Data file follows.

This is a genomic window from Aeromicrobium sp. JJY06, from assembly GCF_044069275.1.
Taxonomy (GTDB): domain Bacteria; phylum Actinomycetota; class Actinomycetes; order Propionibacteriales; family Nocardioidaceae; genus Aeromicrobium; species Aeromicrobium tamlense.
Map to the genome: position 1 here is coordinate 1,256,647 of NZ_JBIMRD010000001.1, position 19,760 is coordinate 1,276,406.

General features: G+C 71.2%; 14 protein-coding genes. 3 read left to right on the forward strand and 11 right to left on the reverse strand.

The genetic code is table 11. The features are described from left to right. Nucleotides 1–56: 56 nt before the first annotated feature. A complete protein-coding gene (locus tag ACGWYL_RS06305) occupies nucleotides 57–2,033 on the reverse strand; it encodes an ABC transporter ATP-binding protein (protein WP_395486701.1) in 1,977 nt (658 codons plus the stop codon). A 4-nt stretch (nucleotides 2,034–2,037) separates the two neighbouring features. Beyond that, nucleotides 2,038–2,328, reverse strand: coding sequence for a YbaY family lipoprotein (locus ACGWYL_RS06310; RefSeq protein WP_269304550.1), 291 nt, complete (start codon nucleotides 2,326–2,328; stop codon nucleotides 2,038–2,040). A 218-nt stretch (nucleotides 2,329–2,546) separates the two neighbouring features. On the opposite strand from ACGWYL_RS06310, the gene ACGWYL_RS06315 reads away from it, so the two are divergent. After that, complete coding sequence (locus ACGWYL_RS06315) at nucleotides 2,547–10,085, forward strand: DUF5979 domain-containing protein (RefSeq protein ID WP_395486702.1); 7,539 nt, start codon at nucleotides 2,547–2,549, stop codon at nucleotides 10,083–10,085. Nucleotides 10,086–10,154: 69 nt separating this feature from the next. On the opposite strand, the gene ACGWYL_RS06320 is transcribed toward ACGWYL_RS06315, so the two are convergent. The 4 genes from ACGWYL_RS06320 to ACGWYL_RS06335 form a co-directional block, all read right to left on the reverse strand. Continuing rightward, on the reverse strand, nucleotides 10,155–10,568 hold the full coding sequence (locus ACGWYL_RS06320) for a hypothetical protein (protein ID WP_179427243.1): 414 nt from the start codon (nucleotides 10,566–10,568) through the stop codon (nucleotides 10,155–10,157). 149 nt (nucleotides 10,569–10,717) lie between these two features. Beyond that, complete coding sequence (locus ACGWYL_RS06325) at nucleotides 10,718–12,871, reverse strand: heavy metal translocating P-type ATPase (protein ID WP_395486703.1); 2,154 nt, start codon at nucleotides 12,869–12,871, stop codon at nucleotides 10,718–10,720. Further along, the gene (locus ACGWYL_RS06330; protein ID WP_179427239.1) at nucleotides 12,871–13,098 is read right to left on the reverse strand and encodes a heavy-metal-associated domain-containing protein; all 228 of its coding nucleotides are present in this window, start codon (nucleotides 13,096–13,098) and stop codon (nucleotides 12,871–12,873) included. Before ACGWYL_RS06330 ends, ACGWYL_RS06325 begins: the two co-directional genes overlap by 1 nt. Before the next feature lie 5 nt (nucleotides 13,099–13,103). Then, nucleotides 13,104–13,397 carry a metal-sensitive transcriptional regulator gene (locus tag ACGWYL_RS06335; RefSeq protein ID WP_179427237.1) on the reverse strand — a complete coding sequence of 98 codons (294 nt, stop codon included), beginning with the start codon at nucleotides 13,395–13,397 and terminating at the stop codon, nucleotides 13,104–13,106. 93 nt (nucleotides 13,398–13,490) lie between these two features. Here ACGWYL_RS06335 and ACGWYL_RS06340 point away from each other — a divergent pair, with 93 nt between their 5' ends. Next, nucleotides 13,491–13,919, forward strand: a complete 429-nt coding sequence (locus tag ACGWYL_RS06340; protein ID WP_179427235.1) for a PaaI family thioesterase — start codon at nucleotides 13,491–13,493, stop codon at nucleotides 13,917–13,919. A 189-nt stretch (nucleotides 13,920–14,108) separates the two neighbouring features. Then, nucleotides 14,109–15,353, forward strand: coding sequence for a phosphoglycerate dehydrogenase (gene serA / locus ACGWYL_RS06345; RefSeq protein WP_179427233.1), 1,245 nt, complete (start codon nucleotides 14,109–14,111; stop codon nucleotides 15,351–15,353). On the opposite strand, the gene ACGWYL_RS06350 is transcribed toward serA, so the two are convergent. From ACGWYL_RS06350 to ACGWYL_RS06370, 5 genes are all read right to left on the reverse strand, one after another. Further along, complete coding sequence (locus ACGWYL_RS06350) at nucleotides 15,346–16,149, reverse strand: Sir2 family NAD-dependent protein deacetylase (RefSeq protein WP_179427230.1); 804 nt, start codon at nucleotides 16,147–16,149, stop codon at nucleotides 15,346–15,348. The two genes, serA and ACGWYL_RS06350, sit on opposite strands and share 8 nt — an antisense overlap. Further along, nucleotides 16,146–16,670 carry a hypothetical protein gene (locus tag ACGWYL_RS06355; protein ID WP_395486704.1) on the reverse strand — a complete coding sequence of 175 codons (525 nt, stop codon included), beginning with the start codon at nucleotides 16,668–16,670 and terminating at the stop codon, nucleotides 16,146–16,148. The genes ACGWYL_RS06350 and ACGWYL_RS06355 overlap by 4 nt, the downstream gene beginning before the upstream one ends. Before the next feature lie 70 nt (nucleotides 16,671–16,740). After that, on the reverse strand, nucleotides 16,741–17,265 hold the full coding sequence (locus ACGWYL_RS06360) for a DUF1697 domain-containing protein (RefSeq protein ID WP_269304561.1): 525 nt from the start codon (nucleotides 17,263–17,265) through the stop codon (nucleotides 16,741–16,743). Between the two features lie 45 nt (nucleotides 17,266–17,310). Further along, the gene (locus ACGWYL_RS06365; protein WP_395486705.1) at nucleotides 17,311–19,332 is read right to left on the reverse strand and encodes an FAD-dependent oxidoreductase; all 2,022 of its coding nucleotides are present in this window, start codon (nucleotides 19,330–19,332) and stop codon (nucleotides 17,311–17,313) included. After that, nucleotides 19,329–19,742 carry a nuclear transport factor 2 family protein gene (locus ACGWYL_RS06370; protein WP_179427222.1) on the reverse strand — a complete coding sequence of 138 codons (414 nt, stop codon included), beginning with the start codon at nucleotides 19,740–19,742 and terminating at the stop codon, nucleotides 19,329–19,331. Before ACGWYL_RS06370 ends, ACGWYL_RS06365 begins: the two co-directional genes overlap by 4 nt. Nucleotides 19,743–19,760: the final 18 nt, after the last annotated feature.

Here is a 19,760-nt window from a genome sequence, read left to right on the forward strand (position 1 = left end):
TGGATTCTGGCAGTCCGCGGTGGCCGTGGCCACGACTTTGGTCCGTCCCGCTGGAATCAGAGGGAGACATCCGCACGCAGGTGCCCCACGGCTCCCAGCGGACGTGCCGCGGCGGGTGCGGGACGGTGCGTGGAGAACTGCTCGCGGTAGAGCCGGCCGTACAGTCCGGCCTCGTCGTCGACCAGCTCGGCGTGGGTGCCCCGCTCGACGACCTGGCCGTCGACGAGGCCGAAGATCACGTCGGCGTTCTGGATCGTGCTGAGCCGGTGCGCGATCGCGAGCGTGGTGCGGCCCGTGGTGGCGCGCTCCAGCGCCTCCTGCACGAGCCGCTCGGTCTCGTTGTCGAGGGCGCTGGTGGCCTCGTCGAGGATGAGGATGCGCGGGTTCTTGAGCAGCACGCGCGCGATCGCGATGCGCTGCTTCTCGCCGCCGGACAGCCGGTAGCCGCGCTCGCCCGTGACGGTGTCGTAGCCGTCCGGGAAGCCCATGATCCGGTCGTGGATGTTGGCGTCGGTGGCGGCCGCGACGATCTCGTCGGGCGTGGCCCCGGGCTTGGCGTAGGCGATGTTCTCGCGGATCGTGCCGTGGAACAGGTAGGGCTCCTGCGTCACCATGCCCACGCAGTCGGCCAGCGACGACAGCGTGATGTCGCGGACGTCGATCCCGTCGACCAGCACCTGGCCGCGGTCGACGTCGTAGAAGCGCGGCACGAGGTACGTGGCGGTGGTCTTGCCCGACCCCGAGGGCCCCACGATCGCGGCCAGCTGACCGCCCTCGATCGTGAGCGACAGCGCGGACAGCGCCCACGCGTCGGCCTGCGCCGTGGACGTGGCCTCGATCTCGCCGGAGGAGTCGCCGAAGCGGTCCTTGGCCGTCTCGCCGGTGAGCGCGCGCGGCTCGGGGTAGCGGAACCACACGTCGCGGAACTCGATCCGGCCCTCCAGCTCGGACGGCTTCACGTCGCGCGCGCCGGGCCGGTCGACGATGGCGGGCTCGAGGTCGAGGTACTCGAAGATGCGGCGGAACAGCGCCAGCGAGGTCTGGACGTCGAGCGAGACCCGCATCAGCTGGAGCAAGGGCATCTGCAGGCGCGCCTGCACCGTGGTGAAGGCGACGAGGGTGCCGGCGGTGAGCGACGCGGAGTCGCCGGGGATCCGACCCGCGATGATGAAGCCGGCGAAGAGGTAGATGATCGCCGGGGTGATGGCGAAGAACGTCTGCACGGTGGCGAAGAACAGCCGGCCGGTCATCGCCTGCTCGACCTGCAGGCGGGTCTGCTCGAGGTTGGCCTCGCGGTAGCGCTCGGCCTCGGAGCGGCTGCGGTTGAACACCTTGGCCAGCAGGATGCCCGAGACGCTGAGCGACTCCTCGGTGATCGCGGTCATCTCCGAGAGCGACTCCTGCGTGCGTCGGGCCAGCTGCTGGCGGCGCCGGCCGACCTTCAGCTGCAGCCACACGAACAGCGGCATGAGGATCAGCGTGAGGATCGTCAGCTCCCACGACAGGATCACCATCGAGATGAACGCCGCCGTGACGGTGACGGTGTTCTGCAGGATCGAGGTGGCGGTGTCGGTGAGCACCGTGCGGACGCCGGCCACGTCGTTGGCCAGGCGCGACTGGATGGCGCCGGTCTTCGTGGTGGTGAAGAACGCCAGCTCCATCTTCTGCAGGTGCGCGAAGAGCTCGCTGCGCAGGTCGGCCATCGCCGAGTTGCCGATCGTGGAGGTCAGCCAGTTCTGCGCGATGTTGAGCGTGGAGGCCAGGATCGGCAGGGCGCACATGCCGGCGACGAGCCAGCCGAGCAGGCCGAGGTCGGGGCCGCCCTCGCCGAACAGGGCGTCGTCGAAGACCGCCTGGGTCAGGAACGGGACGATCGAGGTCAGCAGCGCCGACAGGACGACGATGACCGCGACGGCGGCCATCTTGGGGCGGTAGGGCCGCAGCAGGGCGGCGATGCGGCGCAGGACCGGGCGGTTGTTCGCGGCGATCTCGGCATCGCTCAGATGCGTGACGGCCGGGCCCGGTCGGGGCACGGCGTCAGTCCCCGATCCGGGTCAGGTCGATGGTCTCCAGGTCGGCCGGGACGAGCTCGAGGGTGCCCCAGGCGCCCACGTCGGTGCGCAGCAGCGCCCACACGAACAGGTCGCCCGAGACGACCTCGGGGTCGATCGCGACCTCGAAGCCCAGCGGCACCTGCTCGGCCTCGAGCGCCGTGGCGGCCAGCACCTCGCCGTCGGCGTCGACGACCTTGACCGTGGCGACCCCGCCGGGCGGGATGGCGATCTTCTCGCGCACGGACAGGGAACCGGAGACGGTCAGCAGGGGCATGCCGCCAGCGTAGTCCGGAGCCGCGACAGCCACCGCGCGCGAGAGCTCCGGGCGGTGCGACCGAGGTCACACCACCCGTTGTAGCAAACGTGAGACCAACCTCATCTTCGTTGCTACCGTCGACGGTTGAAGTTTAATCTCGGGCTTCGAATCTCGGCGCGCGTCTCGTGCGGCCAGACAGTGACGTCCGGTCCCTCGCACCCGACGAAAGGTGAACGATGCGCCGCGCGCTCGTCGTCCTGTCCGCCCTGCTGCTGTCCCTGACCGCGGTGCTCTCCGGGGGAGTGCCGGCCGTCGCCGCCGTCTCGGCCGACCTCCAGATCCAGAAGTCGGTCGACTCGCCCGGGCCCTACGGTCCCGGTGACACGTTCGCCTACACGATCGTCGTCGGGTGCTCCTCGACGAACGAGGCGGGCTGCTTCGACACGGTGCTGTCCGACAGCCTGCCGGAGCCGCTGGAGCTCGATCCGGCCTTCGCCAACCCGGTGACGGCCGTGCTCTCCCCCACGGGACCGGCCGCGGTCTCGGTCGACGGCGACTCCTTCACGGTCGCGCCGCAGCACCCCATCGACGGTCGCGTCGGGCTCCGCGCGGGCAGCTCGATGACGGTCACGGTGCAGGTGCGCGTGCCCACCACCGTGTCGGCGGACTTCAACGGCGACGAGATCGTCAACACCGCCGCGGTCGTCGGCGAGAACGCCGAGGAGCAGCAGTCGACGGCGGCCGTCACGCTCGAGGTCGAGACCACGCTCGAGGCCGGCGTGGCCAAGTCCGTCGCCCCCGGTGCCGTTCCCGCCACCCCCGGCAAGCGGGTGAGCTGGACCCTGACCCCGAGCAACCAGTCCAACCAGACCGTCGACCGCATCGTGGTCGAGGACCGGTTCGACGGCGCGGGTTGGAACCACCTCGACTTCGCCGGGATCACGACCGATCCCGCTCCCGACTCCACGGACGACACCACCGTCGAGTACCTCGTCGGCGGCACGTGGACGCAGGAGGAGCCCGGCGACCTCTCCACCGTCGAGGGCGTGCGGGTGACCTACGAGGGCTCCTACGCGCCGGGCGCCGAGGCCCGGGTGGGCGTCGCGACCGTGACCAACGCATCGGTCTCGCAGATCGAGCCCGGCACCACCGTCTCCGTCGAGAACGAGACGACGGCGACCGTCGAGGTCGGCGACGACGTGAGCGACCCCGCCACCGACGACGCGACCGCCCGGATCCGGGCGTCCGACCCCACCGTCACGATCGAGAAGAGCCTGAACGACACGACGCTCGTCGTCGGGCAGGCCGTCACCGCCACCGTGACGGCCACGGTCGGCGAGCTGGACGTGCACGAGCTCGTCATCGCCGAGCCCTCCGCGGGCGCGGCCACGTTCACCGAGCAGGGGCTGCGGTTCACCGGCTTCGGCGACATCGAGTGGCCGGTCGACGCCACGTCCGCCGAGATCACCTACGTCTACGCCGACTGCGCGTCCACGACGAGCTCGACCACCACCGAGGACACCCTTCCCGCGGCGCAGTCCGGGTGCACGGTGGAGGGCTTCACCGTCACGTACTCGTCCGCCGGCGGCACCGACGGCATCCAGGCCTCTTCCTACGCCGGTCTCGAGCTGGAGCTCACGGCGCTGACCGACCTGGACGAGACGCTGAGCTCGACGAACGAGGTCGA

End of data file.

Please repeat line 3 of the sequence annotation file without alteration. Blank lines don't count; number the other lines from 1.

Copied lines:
Map to the genome: position 1 here is coordinate 1,256,647 of NZ_JBIMRD010000001.1, position 19,760 is coordinate 1,276,406.